Embroidery is the art or handicraft of decorating fabric or
other materials with needle and thread or yarn. In this way, it has been
practiced for decades.
The origin of embroidery can be dated back to Cro-Magnon
days or 30,000 BC. During a recent archaeological find, fossilized remains of
heavily hand-stitched and decorated clothing, boots and a hat were found.
In Siberia, around 5000 and 6000 B.C. elaborately drilled
shells stitched with decorative designs onto animal hides were discovered.
Chinese thread embroidery dates back to 3500 B.C. where pictures depict
embroidery of clothing with silk thread, precious stones and pearls. Examples
of surviving Chinese chain stitch embroidery worked in silk thread have also
been found and dated to the Warring States period (5th-3rd
Embroidery and most other fiber and needlework arts are
believed to originate in the Orient and Middle East. Primitive humankind
quickly found that the stitches used to join animal skins together could also
be used for embellishment. Recorded history, sculptures, paintings and vases
depicting inhabitants of various ancient civilizations show people wearing
During the 1100's, smaller seed pearls were sewn on vellum
to decorate religious items and from the 1200's through 1300's beads were
embroidered onto clothing. By 1500 A.D., embroideries had become more lavish in
Europe, as well as other areas of the world. From this period through the 1700's
elaborate thread and bead embroidery gained popularity. Bead embroidery could
be found on layette baskets, court dress, home furnishings and many other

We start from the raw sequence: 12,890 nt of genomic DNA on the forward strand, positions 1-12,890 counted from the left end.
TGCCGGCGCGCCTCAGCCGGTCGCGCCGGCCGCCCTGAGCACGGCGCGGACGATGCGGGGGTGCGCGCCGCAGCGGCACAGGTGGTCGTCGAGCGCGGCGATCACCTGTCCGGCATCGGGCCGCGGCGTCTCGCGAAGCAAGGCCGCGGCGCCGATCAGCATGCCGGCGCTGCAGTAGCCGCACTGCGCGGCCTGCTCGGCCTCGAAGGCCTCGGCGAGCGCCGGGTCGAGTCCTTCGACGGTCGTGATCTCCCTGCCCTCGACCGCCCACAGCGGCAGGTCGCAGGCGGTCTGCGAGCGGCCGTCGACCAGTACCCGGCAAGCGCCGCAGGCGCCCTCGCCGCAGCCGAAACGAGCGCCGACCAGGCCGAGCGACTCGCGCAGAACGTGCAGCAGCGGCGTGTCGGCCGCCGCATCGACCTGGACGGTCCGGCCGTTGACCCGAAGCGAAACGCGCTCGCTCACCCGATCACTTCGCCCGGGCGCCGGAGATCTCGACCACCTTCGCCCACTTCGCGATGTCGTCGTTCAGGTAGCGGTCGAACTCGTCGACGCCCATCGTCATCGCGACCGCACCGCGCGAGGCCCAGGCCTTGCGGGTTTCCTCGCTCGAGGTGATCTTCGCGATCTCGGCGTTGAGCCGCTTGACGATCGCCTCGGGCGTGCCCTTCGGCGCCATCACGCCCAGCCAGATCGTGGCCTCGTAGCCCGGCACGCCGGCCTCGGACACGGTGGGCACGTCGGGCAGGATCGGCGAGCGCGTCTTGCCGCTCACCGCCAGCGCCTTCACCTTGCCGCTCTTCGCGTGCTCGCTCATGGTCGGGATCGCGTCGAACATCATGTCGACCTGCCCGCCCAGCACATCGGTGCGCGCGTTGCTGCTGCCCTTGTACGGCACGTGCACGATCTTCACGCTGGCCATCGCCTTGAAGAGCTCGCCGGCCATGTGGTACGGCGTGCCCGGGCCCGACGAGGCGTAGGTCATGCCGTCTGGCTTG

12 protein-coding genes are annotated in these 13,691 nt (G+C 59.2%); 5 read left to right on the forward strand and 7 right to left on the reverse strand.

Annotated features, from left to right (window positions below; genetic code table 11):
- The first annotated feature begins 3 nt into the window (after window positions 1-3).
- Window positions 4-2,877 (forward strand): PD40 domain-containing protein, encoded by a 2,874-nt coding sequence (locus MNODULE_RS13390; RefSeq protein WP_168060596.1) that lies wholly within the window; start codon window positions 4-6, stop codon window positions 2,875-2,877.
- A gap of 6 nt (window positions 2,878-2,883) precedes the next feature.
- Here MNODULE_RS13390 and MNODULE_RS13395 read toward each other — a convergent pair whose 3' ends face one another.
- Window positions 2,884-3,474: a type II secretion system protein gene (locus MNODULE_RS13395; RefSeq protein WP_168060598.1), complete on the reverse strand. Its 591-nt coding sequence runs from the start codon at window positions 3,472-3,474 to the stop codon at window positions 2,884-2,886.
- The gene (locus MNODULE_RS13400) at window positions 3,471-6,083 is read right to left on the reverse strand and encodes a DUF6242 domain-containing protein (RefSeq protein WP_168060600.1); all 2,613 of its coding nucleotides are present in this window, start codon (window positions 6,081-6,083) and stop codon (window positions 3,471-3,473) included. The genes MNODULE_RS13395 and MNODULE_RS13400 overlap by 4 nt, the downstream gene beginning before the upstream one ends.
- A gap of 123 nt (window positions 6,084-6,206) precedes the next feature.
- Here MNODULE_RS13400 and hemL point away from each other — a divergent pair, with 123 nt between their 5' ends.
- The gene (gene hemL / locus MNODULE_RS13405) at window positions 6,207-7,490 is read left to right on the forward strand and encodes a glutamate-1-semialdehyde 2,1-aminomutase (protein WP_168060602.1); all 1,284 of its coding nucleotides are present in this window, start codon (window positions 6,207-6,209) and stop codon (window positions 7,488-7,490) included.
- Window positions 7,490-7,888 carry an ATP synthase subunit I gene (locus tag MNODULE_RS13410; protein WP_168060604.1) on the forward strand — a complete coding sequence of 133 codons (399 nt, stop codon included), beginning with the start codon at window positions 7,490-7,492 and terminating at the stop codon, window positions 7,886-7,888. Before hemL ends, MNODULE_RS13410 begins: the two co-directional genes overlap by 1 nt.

Elaborately embroidered clothing, religious objects, and
household items have been a mark of wealth and status in many cultures
including ancient Persia, India, China, Japan, Byzantium, and medieval and
Baroque Europe. Traditional folk techniques were passed from generation to
generation in cultures as diverse as northern Vietnam, Mexico, and eastern Europe. Professional workshops and guilds arose in medieval England. The output of these workshops, called Opus Anglicanum or "English work,"
was famous throughout Europe. The manufacture of machine-made embroideries in
St. Gallen in eastern Switzerland flourished in the latter half of the 19th
The process used to tailor, patch, mend and reinforce cloth
later fostered the development of sewing techniques, and the decorative
possibilities of sewing led to the art of embroidery. Elaborate freehand
stitched thread embroidery began to dwindle with the machine age of the 1800's
when Art needlework and Berlin wool-work appeared on the scene. Berlin
wool-work, canvas thread embroidery, was popular through the 1870's only to be
replaced in popularity by counted cross-stitch of the 1880's, using square
meshed canvas with stitch-by-stitch thread designs. With the introduction of
printed patterns in color, the need for counting each stitch was pass in many
instances. Although elaborate freehand thread embroidery was waning in
popularity, bead embroidery was beginning its heyday along with the new
needlework stitches of the 1800's.
The fabrics and yarns used in traditional embroidery vary
from place to place. Wool, linen, and silk have been in use for thousands of
years for both fabric and yarn. Today, embroidery thread is manufactured in
cotton, rayon, and novelty yarns as well as in traditional wool, linen, and
silk. Ribbon embroidery uses narrow ribbon in silk or silk/organza blend
ribbon, most commonly to create floral motifs.
Surface embroidery techniques such as chain stitch and
couching or laid-work are the most economical of expensive yarns; couching is
generally used for gold work. Canvas work techniques, in which large amounts of
yarn are buried on the back of the work, use more materials but provide a
sturdier and more substantial finished textile.